Gregory Castle is a professor of English literature at Arizona State University specializing in literary modernism, Irish studies, postcolonial studies, and the modernist bildungsroman (or coming-of-age novel). His dozens of published articles, reviews, and conference presentations have largely focused on the Irish authors James Joyce, John Millington Synge, and Bram Stoker and their works. Castle has written nonfiction books and edited Postcolonial Discourses: An Anthology.
Castle's first book, Modernism and the Celtic Revival, explores how authors from the Celtic Revival created the audience they wished to address. The Celtic Revival (or Irish Literary Revival) was a late-nineteenth-century movement to stimulate interest in traditional Irish literature and poetry, spearheaded by authors such as William Butler Yeats, John M. Synge, and James Joyce. According to Castle, these Revivalists formed the modern Irish cultural identity, and thus planted the seeds for the formation of the Irish Free State in 1922. Writing in the journal English Literature in Transition 1880-1920, Sebastian D.G. Knowles observed, "Castle reviews the history of recent anthropological readings of the modernist period, and at the same time provides an excellent overview of the last quarter-century's work on the Irish Revival."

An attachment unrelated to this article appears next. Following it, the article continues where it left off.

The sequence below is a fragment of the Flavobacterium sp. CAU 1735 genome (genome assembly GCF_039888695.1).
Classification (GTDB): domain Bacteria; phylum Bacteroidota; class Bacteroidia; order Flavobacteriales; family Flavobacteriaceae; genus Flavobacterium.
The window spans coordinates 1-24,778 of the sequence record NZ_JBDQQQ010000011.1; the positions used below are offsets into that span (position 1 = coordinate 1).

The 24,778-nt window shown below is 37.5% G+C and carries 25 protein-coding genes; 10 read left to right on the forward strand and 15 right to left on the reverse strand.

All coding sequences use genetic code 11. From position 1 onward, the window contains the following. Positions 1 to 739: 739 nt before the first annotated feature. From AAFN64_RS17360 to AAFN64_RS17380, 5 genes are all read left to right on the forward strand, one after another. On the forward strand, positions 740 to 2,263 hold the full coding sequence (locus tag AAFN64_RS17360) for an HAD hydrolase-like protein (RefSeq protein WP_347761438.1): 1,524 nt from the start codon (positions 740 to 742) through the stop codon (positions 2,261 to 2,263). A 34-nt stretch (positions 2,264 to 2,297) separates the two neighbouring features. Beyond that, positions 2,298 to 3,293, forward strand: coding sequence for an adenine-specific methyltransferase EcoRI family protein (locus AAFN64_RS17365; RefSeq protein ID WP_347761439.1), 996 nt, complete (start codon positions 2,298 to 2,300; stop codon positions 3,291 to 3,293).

Castle followed Modernism and the Celtic Revival, with Reading the Modernist Bildungsroman, which analyzes coming-of-age novels by Thomas Hardy, D.H. Lawrence, Oscar Wilde, James Joyce, and Virginia Woolf. The novels discussed include Hardy's Jude the Obscure, Joyce's A Portrait of the Artist as a Young Man, and Woolf's Mrs. Dalloway. Castle argues that the modernist bildungsroman essentially deconstructs the classical bildungsroman, since the protagonists of the modernist novels fail to happily resolve their conflicting personal desires and social responsibilities, yet continue to seek that perfection. Laura Savu, writing for English Literature in Transition 1880-1920, noted that "Castle brings a sophisticated critical awareness to these texts and intellectual rigor to his exploration of the broader contexts—social, political, philosophical, religious, and aesthetic—surrounding them." She added that "both students and scholars of late-Victorian and modernist fiction are likely to find this study valuable not only for the provocative theoretical statements the author puts forth but also for his nuanced, sustained readings of primary texts. At times, his efforts are marred by theoretical jargon, but, overall, Castle succeeds in reconsidering key modernist texts as complex representations of the Bildung process."